NEW YORK (CNN/Money) -
Some of the nation's leading mutual fund companies are disclosing information about their clients, including names, account numbers and home addresses, making those people vulnerable to identity theft, a newspaper reported Wednesday.
The Wall Street Journal, citing its own research and some of the fund companies themselves, said that Pimco, the Dreyfus unit of Mellon Financial Corp. (Research), Bank of America Corp.'s (Research) Columbia Funds, Nuveen Investments, First American Funds, AmSouth Bancorp's (Research) fund unit and the CNI Charter fund unit of City National Bank were all among the fund companies that have made some customer account numbers publicly available on the Internet.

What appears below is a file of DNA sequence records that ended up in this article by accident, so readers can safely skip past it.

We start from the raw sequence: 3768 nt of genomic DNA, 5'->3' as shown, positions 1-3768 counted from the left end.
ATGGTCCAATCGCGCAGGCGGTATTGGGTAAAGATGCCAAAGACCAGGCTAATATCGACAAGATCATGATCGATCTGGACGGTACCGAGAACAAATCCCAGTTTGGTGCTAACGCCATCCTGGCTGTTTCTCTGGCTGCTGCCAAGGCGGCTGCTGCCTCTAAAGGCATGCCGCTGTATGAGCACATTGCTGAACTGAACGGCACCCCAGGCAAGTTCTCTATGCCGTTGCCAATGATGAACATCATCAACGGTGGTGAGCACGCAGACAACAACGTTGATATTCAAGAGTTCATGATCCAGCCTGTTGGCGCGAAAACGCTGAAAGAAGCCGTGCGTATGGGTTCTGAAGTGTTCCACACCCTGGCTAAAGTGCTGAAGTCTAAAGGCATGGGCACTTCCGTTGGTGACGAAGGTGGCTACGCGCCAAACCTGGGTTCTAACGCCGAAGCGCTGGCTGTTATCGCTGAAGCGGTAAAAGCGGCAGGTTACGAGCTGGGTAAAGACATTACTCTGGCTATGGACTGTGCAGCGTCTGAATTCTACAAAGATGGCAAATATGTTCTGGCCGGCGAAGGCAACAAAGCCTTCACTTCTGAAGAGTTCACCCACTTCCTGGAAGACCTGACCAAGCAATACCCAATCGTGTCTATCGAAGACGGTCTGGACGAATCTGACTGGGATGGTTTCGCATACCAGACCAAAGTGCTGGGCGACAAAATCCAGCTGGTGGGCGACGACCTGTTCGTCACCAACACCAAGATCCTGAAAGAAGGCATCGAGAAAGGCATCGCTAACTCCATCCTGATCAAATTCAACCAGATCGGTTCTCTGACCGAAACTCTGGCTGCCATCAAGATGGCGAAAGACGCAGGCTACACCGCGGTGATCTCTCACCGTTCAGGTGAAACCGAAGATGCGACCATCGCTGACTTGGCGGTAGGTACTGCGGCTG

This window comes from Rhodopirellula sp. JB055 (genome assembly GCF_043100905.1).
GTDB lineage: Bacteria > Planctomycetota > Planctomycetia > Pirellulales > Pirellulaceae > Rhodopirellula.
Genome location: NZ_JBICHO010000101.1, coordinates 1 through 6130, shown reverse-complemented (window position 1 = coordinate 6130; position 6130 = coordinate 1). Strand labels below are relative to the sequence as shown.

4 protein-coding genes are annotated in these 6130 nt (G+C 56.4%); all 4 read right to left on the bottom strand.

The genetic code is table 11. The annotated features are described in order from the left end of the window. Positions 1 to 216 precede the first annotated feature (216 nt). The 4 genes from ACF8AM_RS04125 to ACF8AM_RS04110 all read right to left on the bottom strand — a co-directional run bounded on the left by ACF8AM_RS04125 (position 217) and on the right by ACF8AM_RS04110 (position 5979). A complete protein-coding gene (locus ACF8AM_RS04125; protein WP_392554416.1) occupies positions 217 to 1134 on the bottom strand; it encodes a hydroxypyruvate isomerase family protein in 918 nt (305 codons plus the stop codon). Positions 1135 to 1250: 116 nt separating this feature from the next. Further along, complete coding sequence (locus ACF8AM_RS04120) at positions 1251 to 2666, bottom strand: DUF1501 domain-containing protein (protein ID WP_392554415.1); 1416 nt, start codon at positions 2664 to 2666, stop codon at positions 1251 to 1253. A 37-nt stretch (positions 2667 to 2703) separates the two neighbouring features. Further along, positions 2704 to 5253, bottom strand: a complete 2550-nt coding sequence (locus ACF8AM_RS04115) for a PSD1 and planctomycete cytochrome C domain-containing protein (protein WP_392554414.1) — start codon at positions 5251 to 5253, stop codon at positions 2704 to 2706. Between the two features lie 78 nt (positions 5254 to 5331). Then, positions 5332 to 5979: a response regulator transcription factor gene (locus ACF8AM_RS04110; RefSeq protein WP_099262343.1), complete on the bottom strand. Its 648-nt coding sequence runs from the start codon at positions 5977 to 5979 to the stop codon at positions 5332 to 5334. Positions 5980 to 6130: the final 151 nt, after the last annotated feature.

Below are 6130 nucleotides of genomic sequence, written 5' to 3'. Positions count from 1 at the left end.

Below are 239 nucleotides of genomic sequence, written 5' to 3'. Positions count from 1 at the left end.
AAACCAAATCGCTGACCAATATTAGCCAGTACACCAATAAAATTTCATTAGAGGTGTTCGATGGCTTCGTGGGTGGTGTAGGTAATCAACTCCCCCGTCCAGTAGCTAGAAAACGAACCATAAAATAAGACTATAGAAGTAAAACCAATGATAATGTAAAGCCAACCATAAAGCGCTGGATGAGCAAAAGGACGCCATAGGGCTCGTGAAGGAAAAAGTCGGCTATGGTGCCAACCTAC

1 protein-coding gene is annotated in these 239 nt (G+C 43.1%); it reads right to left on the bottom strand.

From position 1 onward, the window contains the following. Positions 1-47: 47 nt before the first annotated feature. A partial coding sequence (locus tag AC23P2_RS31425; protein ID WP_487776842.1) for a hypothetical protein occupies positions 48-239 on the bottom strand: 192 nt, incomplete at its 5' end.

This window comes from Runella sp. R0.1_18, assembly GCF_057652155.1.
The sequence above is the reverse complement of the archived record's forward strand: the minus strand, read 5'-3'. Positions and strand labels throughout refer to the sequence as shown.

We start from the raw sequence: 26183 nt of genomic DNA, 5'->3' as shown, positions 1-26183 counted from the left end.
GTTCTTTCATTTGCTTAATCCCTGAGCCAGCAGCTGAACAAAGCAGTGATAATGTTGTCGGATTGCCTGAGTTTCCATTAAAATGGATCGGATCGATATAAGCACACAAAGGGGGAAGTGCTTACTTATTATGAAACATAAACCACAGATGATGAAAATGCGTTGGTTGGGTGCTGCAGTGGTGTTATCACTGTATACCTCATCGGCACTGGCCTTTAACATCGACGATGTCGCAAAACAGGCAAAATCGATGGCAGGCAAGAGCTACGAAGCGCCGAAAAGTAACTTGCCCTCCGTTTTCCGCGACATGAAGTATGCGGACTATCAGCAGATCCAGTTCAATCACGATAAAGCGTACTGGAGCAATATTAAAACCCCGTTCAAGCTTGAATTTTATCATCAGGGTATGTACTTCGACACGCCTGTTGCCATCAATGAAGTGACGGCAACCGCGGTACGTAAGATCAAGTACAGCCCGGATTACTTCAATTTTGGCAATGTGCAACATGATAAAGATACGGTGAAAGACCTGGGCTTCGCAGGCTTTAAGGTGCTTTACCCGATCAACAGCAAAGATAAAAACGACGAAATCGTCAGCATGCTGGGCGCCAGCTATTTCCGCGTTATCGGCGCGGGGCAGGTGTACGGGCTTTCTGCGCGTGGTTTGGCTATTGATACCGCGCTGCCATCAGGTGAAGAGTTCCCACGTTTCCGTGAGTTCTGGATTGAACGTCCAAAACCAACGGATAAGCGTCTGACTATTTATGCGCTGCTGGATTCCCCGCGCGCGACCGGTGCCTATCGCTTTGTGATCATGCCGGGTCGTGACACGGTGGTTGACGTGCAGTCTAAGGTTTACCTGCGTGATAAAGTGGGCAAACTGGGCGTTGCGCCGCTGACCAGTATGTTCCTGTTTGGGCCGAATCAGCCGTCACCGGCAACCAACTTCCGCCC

Because of a Securities and Exchange Commission regulation, fund firms are required to disclose the name, address and percentage ownership of any owner of more than 5 percent of a mutual fund, to let shareholders know of anybody who might be in position to control or influence the fund, the report said.
While the SEC requires the disclosure of names and addresses, "the law does not require brokerage account numbers" be disclosed, a spokesman for the agency told the newspaper.
"It is not our policy to disclose account numbers," a spokesman for CNI Charter told the paper, and added that the company is changing customer account numbers and preparing amended filings.